Based upon the premium performance – not just during the past two years, but dating back at least to 2001 when the industry first achieved $6 billion of annual premium – how might a management consultant evaluate innovation within the structured settlement market? Consider the following:
- The traditional single premium fixed annuity has continued to dominate sales for 40 years despite dramatic changes in market conditions.
- The standard compensation model for agents has remained the same one-time up front four (4%) of premium.
- Standard life company quoting software remains virtually the same as it was 20 years ago.
- Structured settlements have barely penetrated the mass tort, non-qualified or deferred attorney fee markets.
- Relatively few new agents or new product providers or new investors have entered the structured settlement market to provide competition, new ideas or new capital.
In contrast, Independent Life introduced one meaningful innovation into the structured settlement market during 2021: our duration-based compensation model. One related result: our premium increased by 38.1% during 2021 to $148.2 million compared with $107.3 million in 2020.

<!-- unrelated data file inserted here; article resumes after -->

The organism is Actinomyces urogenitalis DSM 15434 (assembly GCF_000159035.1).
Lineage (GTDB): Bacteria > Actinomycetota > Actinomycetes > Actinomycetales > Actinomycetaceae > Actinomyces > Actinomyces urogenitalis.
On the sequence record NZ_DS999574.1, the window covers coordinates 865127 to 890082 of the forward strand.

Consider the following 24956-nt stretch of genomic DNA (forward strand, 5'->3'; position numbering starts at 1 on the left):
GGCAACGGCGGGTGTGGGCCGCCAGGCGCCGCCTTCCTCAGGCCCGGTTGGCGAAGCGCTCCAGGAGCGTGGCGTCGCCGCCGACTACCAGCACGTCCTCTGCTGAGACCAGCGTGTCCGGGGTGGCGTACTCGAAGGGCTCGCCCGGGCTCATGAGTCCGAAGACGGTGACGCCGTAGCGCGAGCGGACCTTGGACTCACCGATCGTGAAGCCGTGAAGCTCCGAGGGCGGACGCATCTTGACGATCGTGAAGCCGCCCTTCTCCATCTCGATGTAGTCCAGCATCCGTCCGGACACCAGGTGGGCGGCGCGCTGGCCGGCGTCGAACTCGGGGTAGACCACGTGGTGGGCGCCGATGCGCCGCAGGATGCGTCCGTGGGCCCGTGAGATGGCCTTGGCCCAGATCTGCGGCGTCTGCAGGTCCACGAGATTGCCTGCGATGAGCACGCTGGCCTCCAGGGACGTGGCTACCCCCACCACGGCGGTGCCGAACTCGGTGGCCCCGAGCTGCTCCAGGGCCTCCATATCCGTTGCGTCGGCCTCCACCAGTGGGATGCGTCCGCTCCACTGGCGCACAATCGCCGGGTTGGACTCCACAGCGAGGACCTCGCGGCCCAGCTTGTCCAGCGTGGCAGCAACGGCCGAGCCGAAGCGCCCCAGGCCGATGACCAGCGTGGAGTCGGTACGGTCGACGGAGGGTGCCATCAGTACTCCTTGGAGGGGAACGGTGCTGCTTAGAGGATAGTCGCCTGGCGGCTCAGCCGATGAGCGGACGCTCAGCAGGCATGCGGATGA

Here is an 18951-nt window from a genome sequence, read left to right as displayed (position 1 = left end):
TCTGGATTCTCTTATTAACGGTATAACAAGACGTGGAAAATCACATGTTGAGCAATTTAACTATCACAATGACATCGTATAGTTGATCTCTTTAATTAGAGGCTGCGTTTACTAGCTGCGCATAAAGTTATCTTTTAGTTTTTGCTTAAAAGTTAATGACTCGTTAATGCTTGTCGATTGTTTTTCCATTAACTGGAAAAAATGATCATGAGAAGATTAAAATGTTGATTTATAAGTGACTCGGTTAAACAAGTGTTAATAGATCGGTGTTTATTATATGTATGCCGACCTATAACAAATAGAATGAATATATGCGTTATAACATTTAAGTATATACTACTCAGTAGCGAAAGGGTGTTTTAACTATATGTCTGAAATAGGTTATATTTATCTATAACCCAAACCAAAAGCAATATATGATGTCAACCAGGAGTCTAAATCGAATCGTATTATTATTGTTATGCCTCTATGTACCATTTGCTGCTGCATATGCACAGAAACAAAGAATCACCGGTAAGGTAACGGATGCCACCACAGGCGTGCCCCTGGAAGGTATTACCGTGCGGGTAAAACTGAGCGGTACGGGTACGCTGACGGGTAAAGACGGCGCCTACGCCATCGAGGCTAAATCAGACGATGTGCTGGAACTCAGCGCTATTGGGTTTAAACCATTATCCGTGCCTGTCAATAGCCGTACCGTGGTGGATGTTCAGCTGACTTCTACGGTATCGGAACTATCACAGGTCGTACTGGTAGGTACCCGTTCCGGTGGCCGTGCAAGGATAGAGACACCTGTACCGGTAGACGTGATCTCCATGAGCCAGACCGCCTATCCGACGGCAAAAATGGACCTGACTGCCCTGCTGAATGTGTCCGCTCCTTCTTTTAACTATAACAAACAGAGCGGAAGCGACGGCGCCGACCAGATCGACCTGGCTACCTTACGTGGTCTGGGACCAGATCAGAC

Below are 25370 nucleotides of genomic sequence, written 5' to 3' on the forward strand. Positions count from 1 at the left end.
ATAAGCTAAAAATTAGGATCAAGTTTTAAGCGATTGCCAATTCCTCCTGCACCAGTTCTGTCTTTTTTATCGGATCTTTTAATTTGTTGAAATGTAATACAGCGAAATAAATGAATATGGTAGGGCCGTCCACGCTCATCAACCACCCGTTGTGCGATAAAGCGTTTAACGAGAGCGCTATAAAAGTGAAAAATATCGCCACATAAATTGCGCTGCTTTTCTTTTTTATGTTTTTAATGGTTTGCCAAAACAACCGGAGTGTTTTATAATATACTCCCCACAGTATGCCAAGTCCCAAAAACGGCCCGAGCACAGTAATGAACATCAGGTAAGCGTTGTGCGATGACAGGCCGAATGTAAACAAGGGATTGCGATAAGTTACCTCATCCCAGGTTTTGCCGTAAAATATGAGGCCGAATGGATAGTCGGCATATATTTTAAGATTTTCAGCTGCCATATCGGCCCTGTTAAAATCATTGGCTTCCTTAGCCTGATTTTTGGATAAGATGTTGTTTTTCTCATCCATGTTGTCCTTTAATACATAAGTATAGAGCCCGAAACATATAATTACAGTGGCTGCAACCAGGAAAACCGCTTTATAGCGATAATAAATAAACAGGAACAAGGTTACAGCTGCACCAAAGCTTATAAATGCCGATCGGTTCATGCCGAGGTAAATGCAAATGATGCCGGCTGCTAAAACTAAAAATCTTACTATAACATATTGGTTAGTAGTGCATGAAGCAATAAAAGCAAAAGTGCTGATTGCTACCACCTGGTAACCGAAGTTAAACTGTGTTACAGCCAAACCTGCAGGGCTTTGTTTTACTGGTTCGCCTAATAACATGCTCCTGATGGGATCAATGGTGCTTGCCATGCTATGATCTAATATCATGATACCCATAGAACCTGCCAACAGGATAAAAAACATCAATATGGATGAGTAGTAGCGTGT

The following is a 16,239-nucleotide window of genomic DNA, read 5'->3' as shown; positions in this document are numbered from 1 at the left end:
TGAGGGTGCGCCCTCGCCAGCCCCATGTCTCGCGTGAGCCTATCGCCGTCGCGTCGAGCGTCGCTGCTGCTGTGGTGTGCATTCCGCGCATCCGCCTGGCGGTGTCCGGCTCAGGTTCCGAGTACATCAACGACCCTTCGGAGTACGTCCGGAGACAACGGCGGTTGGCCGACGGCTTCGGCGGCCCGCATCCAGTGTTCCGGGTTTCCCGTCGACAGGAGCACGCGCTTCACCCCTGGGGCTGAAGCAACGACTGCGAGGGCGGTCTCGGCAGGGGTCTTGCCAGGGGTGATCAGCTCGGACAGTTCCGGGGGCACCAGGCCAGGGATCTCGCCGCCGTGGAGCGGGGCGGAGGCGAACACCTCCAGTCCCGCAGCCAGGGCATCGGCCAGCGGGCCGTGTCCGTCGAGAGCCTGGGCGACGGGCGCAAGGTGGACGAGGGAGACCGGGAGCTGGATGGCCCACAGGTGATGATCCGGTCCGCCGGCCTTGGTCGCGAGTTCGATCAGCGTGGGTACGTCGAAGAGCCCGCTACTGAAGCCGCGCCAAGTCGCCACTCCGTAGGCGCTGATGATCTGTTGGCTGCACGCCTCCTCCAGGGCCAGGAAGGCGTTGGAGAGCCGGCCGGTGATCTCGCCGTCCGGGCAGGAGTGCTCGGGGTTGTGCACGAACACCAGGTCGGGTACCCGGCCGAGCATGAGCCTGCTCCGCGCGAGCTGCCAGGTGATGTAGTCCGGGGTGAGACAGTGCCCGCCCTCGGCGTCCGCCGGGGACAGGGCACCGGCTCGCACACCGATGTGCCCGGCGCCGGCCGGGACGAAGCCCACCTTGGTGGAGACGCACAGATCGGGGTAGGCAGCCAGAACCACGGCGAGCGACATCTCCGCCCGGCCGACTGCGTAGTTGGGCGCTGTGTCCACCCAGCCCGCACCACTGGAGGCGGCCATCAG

Independent Life also announced in December 2021 that we would launch iStructure, an innovative uncapped structured settlement indexed annuity product, during the first quarter of 2022. iStructure will feature multiple innovations and, we believe, will also result in important market innovations beginning in 2022.
Independent Life prioritizes all of Peter Drucker’s five business principles discussed in this article as critical to our continued long term business success. For the structured settlement market to achieve its potential, we encourage the rest of our industry to also prioritize all five principles. Independent Life further believes that continuing innovation, as well as superior customer service, is critical to maintaining customer satisfaction and sustaining premium growth.